- The cremasteric reflex will still be present during infections, but it will be accompanied by pain.
Step 4. Detect an orchitis
It is a viral infection that suddenly causes pain and inflammation in the testicle. The pain is acute and the inflammation is visible. It appears because of mumps, a viral infection that is becoming more common due to the drop in vaccines given to babies around the eleventh month. Between 20% and 30% of children who get mumps will get orchitis. This most often happens a week after the onset of parotitis, an inflammation of the parotid glands under the jaw.
There is no cure for mumps and the disease can lead to infertility. The only solution is to treat the symptoms, for example by taking pain relievers or applying ice packs
Step 5. Check for the possibility of an STI
In this case, the symptoms will probably also be pain in the testicles which could be accompanied by a burning sensation during urination. The onset of these symptoms will be gradual and may even take several weeks to appear. This pain could be associated with nausea and vomiting, in addition to abdominal pain. However, the cremasteric reflex remains normal.
- An ultrasound can show an increase in vascularity, infectious pockets or abscesses.
- You may also have other symptoms such as secretions or blood in the urine.
Step 6. Look for signs of orchiepididymitis
The pain caused by this bacterial infection will develop very quickly, usually within a day. The epididymis and testis will swell quickly and become swollen, red, and tender. It will cause you a lot of pain.
You may also have another infection, such as your urinary tract or urethra
Step 7. Request a laboratory analysis
This will allow you to detect a possible infection. Your doctor may also have your urine tested for bacteria like E. coli. If you are a sexually active young man, he may give you a multiplex polymerase chain reaction test (multiplex PCR) to indicate chlamydia or gonorrhea.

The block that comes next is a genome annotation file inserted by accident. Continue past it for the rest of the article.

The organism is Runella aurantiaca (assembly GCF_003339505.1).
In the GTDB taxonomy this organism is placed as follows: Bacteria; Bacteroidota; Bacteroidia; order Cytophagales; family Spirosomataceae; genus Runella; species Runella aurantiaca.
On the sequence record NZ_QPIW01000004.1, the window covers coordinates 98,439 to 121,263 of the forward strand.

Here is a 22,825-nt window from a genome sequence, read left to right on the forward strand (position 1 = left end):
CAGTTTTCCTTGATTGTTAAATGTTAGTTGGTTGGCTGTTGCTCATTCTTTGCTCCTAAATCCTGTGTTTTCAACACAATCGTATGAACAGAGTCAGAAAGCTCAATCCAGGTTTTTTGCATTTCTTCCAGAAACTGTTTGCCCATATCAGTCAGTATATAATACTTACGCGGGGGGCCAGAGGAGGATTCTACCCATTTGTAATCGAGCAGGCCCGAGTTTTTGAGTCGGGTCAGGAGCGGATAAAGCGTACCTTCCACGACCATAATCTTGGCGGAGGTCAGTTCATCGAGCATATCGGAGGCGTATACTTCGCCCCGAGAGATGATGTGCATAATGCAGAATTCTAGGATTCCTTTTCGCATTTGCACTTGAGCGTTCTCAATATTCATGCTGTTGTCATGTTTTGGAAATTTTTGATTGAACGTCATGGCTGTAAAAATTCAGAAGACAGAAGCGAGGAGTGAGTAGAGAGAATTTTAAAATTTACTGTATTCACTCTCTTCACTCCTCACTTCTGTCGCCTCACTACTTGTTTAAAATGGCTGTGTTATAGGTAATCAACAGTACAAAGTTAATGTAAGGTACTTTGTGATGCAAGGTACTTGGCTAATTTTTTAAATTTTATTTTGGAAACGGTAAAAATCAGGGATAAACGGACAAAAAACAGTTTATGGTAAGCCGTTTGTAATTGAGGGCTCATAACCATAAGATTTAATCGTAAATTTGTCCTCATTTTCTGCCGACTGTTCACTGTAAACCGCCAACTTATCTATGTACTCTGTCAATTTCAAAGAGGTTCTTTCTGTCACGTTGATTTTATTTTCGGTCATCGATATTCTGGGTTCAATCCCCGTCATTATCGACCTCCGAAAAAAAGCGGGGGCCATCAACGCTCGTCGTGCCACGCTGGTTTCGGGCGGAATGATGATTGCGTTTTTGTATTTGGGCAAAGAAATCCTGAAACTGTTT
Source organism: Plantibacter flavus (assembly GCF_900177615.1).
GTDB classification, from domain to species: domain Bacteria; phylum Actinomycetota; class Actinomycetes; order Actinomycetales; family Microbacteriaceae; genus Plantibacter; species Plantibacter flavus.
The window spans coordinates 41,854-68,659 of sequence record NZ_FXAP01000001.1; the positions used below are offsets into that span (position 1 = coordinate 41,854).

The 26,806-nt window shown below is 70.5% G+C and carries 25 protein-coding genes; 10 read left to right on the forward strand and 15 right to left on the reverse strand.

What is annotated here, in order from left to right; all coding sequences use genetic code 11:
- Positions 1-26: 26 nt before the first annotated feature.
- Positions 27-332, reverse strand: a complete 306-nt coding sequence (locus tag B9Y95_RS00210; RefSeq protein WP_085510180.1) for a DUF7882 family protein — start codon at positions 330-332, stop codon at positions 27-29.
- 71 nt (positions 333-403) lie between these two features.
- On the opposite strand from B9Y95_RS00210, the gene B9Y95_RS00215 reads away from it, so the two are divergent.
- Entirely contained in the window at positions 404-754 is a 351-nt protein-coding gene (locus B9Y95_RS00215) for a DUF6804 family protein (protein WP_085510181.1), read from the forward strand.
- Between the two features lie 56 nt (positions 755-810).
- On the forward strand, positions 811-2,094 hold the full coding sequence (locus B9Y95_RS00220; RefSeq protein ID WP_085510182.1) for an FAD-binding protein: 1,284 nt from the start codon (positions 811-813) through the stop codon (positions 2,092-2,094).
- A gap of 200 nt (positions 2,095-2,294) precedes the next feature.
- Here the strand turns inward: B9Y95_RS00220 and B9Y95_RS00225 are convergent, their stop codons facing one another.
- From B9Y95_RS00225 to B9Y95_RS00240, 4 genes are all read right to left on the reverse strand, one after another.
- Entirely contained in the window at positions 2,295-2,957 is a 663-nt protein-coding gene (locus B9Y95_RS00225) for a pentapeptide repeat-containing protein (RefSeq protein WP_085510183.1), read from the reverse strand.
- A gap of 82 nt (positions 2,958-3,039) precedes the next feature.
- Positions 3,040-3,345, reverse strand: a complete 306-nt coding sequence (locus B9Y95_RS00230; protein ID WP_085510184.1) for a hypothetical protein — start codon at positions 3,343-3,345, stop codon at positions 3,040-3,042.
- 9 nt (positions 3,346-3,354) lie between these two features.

Ultrasound is often recommended for scrotal pain or inflammation to check for other problems
Method 3 of 3: Treat ongoing pain
Step 1. Treat bacterial infections
Men of any age can get infections that cause testicular pain, often caused by E. coli or other bacteria. In older men, a benign prostate enlargement could play a major role in these infections. Bacteria build up when the enlarged prostate prevents the bladder from emptying properly. Because of this phenomenon, E. coli and other bacteria in the digestive system can rise up and cause infection.
- These problems are usually treated with drugs like cotrimoxazole, quinolone (antibiotics). Treatment is spread over ten days, unless there is a problem with the prostate, in which case it will last longer.
- Often, Prehn's sign helps relieve symptoms. Ice packs will also be useful.
- You can also reduce the pain by taking paracetamol, ibuprofen, or a stronger narcotic pain reliever for the first few days.
Step 2. Treat sexually transmitted infections
Antibiotics are usually prescribed. Your doctor will usually give you ceftriaxone followed by azithromycin or doxycycline. The pain should start to get better after 24 to 48 hours. Ice packs and elevated testicles can also give you relief while you wait for the antibiotics to work. You can also take over-the-counter pain relievers, especially during the first few days of treatment.
Step 3. Treat testicular trauma
It is often the result of a testicle that has moved and is not getting enough blood. It happens after different kinds of trauma, for example if you fell off your bike and injured your groin. Severe testicular trauma can twist the spermatic cord, in which case you will need to have surgery. This disorder affects 3.8% of underage boys each year.
- Early observation of an elevated testis and the absence of a cremasteric reflex is sufficient to schedule surgical exploration. This helps prevent orchiectomy, which is the surgical removal of the testicle.
- Even minor trauma can cause inflammation, tenderness, high fever, and frequent urges to urinate.
- Usually, the time from injury to surgery is four to eight hours. This prevents further damage to the spermatic cord which must be replaced to prevent removal of the gland. Even if the surgery is decided very quickly, the success rate remains at 42%. delay in diagnosis can lead to orchiectomy and eventual infertility.